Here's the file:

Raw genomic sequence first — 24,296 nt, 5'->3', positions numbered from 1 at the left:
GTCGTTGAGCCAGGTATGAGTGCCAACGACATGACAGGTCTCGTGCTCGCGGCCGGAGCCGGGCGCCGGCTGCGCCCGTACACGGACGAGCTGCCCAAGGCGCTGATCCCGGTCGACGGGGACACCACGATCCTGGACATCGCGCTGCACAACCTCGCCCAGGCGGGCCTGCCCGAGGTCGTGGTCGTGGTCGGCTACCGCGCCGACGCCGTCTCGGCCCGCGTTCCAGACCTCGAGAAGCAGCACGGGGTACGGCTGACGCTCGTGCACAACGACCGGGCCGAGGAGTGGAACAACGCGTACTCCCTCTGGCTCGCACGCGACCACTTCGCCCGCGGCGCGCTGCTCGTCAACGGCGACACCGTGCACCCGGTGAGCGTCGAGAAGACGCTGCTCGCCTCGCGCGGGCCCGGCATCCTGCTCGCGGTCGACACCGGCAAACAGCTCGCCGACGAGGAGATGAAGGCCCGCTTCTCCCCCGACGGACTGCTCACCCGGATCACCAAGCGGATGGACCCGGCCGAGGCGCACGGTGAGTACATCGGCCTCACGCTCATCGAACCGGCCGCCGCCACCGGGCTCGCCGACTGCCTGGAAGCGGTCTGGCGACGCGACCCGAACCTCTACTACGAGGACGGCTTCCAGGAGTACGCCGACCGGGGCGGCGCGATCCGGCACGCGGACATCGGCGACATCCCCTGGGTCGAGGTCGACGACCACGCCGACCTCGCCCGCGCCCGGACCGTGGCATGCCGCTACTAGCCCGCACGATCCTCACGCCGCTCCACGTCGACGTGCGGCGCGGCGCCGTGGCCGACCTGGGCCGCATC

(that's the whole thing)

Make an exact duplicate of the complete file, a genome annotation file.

Raw genomic sequence first — 24,296 nt, 5'->3', positions numbered from 1 at the left:
GTCGTTGAGCCAGGTATGAGTGCCAACGACATGACAGGTCTCGTGCTCGCGGCCGGAGCCGGGCGCCGGCTGCGCCCGTACACGGACGAGCTGCCCAAGGCGCTGATCCCGGTCGACGGGGACACCACGATCCTGGACATCGCGCTGCACAACCTCGCCCAGGCGGGCCTGCCCGAGGTCGTGGTCGTGGTCGGCTACCGCGCCGACGCCGTCTCGGCCCGCGTTCCAGACCTCGAGAAGCAGCACGGGGTACGGCTGACGCTCGTGCACAACGACCGGGCCGAGGAGTGGAACAACGCGTACTCCCTCTGGCTCGCACGCGACCACTTCGCCCGCGGCGCGCTGCTCGTCAACGGCGACACCGTGCACCCGGTGAGCGTCGAGAAGACGCTGCTCGCCTCGCGCGGGCCCGGCATCCTGCTCGCGGTCGACACCGGCAAACAGCTCGCCGACGAGGAGATGAAGGCCCGCTTCTCCCCCGACGGACTGCTCACCCGGATCACCAAGCGGATGGACCCGGCCGAGGCGCACGGTGAGTACATCGGCCTCACGCTCATCGAACCGGCCGCCGCCACCGGGCTCGCCGACTGCCTGGAAGCGGTCTGGCGACGCGACCCGAACCTCTACTACGAGGACGGCTTCCAGGAGTACGCCGACCGGGGCGGCGCGATCCGGCACGCGGACATCGGCGACATCCCCTGGGTCGAGGTCGACGACCACGCCGACCTCGCCCGCGCCCGGACCGTGGCATGCCGCTACTAGCCCGCACGATCCTCACGCCGCTCCACGTCGACGTGCGGCGCGGCGCCGTGGCCGACCTGGGCCGCATC